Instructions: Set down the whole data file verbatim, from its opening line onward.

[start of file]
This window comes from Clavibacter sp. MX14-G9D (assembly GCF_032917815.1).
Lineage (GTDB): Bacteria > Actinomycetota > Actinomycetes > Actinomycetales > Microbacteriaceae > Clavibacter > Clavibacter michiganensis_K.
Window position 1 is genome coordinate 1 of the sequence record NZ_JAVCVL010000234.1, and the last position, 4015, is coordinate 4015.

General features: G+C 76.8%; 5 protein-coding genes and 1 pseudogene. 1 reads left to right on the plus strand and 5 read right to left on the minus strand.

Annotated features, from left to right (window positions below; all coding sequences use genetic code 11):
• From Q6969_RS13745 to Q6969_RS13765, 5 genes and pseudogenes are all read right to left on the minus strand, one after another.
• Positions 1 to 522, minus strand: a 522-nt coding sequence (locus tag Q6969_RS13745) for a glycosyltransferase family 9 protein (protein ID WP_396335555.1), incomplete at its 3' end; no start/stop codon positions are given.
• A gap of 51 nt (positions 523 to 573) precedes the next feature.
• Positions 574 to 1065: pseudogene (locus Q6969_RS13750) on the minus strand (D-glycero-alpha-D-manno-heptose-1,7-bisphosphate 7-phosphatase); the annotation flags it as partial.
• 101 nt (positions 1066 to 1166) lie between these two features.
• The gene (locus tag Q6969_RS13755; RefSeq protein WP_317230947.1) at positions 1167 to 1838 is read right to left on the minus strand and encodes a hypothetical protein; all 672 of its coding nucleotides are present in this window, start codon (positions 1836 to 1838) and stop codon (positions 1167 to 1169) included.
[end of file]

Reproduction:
This window comes from Clavibacter sp. MX14-G9D (assembly GCF_032917815.1).
Lineage (GTDB): Bacteria > Actinomycetota > Actinomycetes > Actinomycetales > Microbacteriaceae > Clavibacter > Clavibacter michiganensis_K.
Window position 1 is genome coordinate 1 of the sequence record NZ_JAVCVL010000234.1, and the last position, 4015, is coordinate 4015.

General features: G+C 76.8%; 5 protein-coding genes and 1 pseudogene. 1 reads left to right on the plus strand and 5 read right to left on the minus strand.

Annotated features, from left to right (window positions below; all coding sequences use genetic code 11):
• From Q6969_RS13745 to Q6969_RS13765, 5 genes and pseudogenes are all read right to left on the minus strand, one after another.
• Positions 1 to 522, minus strand: a 522-nt coding sequence (locus tag Q6969_RS13745) for a glycosyltransferase family 9 protein (protein ID WP_396335555.1), incomplete at its 3' end; no start/stop codon positions are given.
• A gap of 51 nt (positions 523 to 573) precedes the next feature.
• Positions 574 to 1065: pseudogene (locus Q6969_RS13750) on the minus strand (D-glycero-alpha-D-manno-heptose-1,7-bisphosphate 7-phosphatase); the annotation flags it as partial.
• 101 nt (positions 1066 to 1166) lie between these two features.
• The gene (locus tag Q6969_RS13755; RefSeq protein WP_317230947.1) at positions 1167 to 1838 is read right to left on the minus strand and encodes a hypothetical protein; all 672 of its coding nucleotides are present in this window, start codon (positions 1836 to 1838) and stop codon (positions 1167 to 1169) included.